United States District Court, M.D. Pennsylvania
DEJUAN B. THORNTON-BEY, Petitioner
L.J. ODDO, Respondent
Christopher C. Conner, Chief Judge United States District
before the court is a petition for writ of habeas corpus
pursuant to 28 U.S.C. § 2241 (Doc. 1), filed by
petitioner DeJuan B. Thornton-Bey ("Thornton-Bey"),
a federal inmate confined at the United States Penitentiary,
Allenwood, Pennsylvania. Preliminary review of the petition
has been undertaken, see R. GOVERNING § 2254
CASES R.4 (directing prompt examination of the petition and
dismissal if it plainly appears that the petitioner is not
entitled to relief), and, for the reasons set forth below, the
petition will be dismissed for lack of jurisdiction.
a jury trial in the United States District Court for the
Northern District of Illinois, Thornton-Bey was found guilty
of possession of a firearm by a felon, possession with intent
to distribute a schedule I controlled substance in a public
housing authority facility, and using and carrying a firearm
in relation to a drug trafficking crime. (Doc. 1, at 14,
19-20). He was sentenced to a total of 387 months'
imprisonment, and ordered to pay a special assessment of
$300.00 and a fine of $3, 000.00, due immediately.
(Id. at 17-20).
habeas petition, Thornton-Bey challenges the legality of the
judgment and commitment order issued by the Northern District
of Illinois. (Doc. 1, at 6). Specifically, he contends that
the judgment and commitment order is invalid because it was
not signed by a judge on the date of the imposition of
sentence, was not entered on the docket, and does not bear
the court's seal. (Id. at 8-9). As a result of
this alleged fraudulent judgment and commitment order,
Thornton-Bey claims that he is unlawfully detained and
requests that the court order respondent to "send [him]
back" to the Northern District of Illinois. (Doc. 1-1,
to the legality of federal convictions or sentences that are
allegedly in violation of the Constitution may generally be
brought only in the district of sentencing pursuant to 28
U.S.C. § 2255. Okereke v. United States, 307
F.3d 117 (3d Cir. 2002) (citing Davis v. United
States 417 U.S. 333, 342 (1974)); see In re
Dorsainvil, 119 F.3d 245 (3d Cir. 1997). Once relief is
sought via section 2255, an individual is prohibited
from filing a second or subsequent 2255 petition unless the
request for relief is based on "newly discovered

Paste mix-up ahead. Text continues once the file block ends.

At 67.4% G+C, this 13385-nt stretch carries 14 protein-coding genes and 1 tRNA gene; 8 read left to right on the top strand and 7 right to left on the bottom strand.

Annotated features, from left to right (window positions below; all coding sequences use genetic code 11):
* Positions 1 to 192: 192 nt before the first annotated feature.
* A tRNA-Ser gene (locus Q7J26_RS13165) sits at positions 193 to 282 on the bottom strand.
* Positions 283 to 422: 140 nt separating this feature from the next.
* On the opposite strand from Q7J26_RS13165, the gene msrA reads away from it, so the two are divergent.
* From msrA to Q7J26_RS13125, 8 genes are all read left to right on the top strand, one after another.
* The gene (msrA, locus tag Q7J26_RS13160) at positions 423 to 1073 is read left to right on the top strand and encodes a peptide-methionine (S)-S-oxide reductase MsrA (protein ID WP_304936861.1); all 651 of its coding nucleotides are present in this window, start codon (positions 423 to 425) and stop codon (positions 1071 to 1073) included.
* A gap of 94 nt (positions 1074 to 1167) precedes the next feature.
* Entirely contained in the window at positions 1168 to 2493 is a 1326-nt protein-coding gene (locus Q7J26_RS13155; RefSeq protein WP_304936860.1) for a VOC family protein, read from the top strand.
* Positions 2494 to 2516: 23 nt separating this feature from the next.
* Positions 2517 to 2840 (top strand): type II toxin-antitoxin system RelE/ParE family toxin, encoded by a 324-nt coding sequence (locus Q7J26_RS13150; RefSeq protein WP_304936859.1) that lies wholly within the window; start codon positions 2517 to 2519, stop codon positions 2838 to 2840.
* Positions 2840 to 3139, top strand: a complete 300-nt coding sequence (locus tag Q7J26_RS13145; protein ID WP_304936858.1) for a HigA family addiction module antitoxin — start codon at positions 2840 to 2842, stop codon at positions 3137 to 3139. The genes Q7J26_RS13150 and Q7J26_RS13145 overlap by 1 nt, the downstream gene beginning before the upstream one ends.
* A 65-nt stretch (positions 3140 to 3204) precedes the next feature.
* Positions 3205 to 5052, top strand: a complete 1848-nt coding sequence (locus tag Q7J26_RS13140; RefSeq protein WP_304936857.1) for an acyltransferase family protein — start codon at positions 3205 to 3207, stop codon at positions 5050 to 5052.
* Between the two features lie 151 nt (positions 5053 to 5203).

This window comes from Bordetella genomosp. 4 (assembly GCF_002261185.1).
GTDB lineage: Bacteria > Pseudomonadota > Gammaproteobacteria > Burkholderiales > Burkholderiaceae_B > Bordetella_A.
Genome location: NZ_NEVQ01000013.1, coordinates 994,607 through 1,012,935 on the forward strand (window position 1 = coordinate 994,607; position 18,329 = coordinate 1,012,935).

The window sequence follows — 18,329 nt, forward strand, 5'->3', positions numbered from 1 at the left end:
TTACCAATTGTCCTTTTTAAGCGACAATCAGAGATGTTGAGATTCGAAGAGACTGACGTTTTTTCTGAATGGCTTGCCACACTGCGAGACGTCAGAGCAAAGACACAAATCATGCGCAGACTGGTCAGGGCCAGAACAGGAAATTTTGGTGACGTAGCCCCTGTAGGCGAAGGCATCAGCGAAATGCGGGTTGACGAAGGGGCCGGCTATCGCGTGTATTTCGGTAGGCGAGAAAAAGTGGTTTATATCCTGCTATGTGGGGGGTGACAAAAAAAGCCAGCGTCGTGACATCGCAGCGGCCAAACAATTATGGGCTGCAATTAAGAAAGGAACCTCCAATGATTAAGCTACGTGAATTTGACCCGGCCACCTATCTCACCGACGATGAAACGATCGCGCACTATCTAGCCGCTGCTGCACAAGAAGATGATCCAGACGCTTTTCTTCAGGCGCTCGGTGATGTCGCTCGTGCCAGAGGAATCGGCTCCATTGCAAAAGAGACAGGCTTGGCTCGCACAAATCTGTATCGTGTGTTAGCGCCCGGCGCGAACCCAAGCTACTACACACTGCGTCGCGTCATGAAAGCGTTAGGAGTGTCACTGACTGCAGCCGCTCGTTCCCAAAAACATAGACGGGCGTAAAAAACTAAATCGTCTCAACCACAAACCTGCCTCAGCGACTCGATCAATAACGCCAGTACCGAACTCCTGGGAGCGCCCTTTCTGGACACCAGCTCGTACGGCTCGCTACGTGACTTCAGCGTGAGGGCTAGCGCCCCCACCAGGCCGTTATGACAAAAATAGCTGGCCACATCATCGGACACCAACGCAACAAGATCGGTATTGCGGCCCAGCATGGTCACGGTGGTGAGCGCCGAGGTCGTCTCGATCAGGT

evidence" or a "new rule of constitutional
law." 28 U.S.C. § 2255.
such claims may not be raised in a § 2241 petition
except in unusual situations where the remedy by motion under
§ 2255 would be inadequate or ineffective. See
28 U.S.C. § 2255; see Dorsainvil, 119 F.3d at
251-52. The burden is on the habeas petitioner to allege or
demonstrate inadequacy or ineffectiveness. See
Application of Galante, 437 F.2d 1164, 1165 (3d Cir.
1971). Importantly, § 2255 is not "inadequate or
ineffective" merely because the sentencing court has
previously denied relief. See Dorsainvil, 119 F.3d
at 251. Nor do legislative limitations, such as statutes of
limitation or gatekeeping provisions, placed on § 2255
proceedings render the remedy inadequate or ineffective so as
to authorize pursuit of a habeas corpus petition in this
court. Cradle v. United States, 290 F.3d 536, 539
(3d Cir. 2002); United States v. Brooks, 230 F.3d
643, 647 (3d Cir. 2000); Dorsainvil 119 F.3d at 251.
If a petitioner improperly challenges a federal conviction or
sentence under § 2241, the petition must be dismissed
for lack of jurisdiction. Application of Galante,
437 F.2d at 1165.
present claims fall within the purview of § 2255.
Indeed, he is currently pursuing a § 2255 motion in the
Northern District of Illinois and has raised the same claim
regarding the alleged fraudulent judgment and commitment
order. See United States v. Thornton-Bey, Civil No.
1:16-cv-5532 (N.D. 111. 2016) at (Docs. 28, 45). Thornton-Bey
offers no explanation or reasoning as to why his pending
§ 2255 motion is inadequate or ineffective. In fact,
nothing in the petition speaks to a claim of inadequacy or
ineffectiveness, as set forth in 28 U.S.C. § 2255. The
remedy afforded under § 2241 is not an additional,
alternative, or supplemental remedy to that prescribed under
§ 2255. Thornton-Bey's recourse lies with a motion
pursuant to 28 U.S.C. § 2255 in the sentencing court.
Consequently, the instant petition will be dismissed for lack
separate order shall issue.
 These rules are applicable to
petitions under 28 U.S.C. § 2241 in the discretion of
the court. See R. GOVERNING ...